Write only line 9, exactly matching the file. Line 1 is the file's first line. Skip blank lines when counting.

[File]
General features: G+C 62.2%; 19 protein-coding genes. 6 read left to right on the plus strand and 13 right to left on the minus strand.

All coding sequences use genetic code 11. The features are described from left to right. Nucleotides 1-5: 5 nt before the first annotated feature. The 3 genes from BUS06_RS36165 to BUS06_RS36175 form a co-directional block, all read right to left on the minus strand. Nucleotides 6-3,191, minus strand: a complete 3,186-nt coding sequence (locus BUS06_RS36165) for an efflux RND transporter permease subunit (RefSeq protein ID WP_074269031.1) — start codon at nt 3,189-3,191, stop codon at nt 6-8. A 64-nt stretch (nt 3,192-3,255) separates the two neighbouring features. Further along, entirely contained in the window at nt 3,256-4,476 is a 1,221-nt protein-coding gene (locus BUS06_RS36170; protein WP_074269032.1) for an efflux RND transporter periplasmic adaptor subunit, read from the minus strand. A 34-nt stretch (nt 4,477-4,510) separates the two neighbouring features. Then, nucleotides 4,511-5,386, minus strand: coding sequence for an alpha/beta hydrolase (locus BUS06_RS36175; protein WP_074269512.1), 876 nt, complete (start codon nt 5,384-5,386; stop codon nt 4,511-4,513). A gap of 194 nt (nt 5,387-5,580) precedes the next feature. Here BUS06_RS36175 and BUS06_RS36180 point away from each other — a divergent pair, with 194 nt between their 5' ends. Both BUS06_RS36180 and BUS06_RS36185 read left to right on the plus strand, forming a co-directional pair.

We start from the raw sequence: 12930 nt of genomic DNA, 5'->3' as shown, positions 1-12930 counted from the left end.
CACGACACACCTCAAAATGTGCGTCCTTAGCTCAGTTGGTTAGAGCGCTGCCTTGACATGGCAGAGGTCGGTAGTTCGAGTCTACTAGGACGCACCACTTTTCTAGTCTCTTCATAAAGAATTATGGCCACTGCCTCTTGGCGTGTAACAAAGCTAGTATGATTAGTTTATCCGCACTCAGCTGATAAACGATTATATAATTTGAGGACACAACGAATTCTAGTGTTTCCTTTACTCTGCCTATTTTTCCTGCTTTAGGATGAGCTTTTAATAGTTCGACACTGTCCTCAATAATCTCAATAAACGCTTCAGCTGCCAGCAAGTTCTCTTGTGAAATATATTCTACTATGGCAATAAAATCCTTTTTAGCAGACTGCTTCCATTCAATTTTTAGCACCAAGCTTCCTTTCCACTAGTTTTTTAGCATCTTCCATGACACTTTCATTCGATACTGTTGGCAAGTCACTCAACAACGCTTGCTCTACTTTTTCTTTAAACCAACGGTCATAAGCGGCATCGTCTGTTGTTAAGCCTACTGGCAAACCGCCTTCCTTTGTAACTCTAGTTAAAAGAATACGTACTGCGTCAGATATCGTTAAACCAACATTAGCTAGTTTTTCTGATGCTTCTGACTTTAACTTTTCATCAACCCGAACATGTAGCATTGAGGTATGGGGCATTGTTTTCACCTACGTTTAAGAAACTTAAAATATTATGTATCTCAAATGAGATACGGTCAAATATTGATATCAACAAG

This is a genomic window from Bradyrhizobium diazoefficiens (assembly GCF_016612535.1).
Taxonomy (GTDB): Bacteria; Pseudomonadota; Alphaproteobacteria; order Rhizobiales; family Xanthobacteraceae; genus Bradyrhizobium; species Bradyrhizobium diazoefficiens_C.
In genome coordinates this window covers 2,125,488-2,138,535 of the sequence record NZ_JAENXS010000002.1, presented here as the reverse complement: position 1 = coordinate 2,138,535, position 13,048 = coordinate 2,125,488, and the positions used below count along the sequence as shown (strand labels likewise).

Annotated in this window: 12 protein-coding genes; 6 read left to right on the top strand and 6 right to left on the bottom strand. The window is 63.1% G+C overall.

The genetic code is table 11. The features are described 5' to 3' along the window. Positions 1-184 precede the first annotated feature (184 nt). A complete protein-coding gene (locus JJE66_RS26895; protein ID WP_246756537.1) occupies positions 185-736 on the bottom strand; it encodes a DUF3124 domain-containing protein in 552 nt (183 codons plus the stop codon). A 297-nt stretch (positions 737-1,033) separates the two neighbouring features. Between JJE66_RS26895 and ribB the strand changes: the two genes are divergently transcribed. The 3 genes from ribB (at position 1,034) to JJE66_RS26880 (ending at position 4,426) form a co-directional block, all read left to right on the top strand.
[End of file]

The genetic code is table 11. The features are described 5' to 3' along the window. Positions 1-184 precede the first annotated feature (184 nt). A complete protein-coding gene (locus JJE66_RS26895; protein ID WP_246756537.1) occupies positions 185-736 on the bottom strand; it encodes a DUF3124 domain-containing protein in 552 nt (183 codons plus the stop codon). A 297-nt stretch (positions 737-1,033) separates the two neighbouring features. Between JJE66_RS26895 and ribB the strand changes: the two genes are divergently transcribed. The 3 genes from ribB (at position 1,034) to JJE66_RS26880 (ending at position 4,426) form a co-directional block, all read left to right on the top strand.